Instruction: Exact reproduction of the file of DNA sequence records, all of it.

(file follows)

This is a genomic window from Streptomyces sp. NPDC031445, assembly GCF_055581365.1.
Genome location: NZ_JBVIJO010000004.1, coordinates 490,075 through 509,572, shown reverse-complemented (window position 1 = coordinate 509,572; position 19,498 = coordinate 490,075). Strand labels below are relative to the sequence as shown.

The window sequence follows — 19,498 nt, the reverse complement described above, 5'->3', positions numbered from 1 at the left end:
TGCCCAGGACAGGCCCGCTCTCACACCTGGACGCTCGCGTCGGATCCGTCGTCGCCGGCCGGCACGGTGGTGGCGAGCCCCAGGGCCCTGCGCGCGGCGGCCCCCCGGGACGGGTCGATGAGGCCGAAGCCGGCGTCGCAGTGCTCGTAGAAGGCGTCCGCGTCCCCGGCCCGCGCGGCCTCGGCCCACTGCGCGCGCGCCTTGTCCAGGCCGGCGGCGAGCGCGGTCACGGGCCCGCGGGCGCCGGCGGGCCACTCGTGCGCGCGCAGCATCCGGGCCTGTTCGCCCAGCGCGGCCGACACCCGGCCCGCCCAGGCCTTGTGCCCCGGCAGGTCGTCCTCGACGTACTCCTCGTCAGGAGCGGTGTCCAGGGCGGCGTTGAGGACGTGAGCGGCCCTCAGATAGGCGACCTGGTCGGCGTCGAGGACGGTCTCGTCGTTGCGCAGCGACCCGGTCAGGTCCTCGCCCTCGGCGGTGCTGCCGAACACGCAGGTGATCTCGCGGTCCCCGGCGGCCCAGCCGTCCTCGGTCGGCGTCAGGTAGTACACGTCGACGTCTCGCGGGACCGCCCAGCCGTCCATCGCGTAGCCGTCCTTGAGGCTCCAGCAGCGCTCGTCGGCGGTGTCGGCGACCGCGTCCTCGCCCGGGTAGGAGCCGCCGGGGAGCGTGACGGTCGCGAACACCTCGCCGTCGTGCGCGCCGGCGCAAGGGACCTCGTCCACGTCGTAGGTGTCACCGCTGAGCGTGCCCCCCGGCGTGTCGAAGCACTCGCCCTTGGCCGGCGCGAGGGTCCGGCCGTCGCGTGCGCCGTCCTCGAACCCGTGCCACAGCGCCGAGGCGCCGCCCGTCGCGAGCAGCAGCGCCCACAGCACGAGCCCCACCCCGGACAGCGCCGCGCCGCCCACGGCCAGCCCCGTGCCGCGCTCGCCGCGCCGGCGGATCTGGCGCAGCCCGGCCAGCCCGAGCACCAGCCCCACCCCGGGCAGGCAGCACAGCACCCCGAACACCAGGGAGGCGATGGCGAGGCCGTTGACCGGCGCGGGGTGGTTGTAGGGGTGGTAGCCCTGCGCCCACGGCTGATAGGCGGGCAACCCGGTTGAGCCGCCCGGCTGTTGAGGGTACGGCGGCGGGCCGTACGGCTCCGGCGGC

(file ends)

This is a genomic window from Streptomyces sp. NPDC031445, assembly GCF_055581365.1.
Genome location: NZ_JBVIJO010000004.1, coordinates 490,075 through 509,572, shown reverse-complemented (window position 1 = coordinate 509,572; position 19,498 = coordinate 490,075). Strand labels below are relative to the sequence as shown.

The window sequence follows — 19,498 nt, the reverse complement described above, 5'->3', positions numbered from 1 at the left end:
TGCCCAGGACAGGCCCGCTCTCACACCTGGACGCTCGCGTCGGATCCGTCGTCGCCGGCCGGCACGGTGGTGGCGAGCCCCAGGGCCCTGCGCGCGGCGGCCCCCCGGGACGGGTCGATGAGGCCGAAGCCGGCGTCGCAGTGCTCGTAGAAGGCGTCCGCGTCCCCGGCCCGCGCGGCCTCGGCCCACTGCGCGCGCGCCTTGTCCAGGCCGGCGGCGAGCGCGGTCACGGGCCCGCGGGCGCCGGCGGGCCACTCGTGCGCGCGCAGCATCCGGGCCTGTTCGCCCAGCGCGGCCGACACCCGGCCCGCCCAGGCCTTGTGCCCCGGCAGGTCGTCCTCGACGTACTCCTCGTCAGGAGCGGTGTCCAGGGCGGCGTTGAGGACGTGAGCGGCCCTCAGATAGGCGACCTGGTCGGCGTCGAGGACGGTCTCGTCGTTGCGCAGCGACCCGGTCAGGTCCTCGCCCTCGGCGGTGCTGCCGAACACGCAGGTGATCTCGCGGTCCCCGGCGGCCCAGCCGTCCTCGGTCGGCGTCAGGTAGTACACGTCGACGTCTCGCGGGACCGCCCAGCCGTCCATCGCGTAGCCGTCCTTGAGGCTCCAGCAGCGCTCGTCGGCGGTGTCGGCGACCGCGTCCTCGCCCGGGTAGGAGCCGCCGGGGAGCGTGACGGTCGCGAACACCTCGCCGTCGTGCGCGCCGGCGCAAGGGACCTCGTCCACGTCGTAGGTGTCACCGCTGAGCGTGCCCCCCGGCGTGTCGAAGCACTCGCCCTTGGCCGGCGCGAGGGTCCGGCCGTCGCGTGCGCCGTCCTCGAACCCGTGCCACAGCGCCGAGGCGCCGCCCGTCGCGAGCAGCAGCGCCCACAGCACGAGCCCCACCCCGGACAGCGCCGCGCCGCCCACGGCCAGCCCCGTGCCGCGCTCGCCGCGCCGGCGGATCTGGCGCAGCCCGGCCAGCCCGAGCACCAGCCCCACCCCGGGCAGGCAGCACAGCACCCCGAACACCAGGGAGGCGATGGCGAGGCCGTTGACCGGCGCGGGGTGGTTGTAGGGGTGGTAGCCCTGCGCCCACGGCTGATAGGCGGGCAACCCGGTTGAGCCGCCCGGCTGTTGAGGGTACGGCGGCGGGCCGTACGGCTCCGGCGGC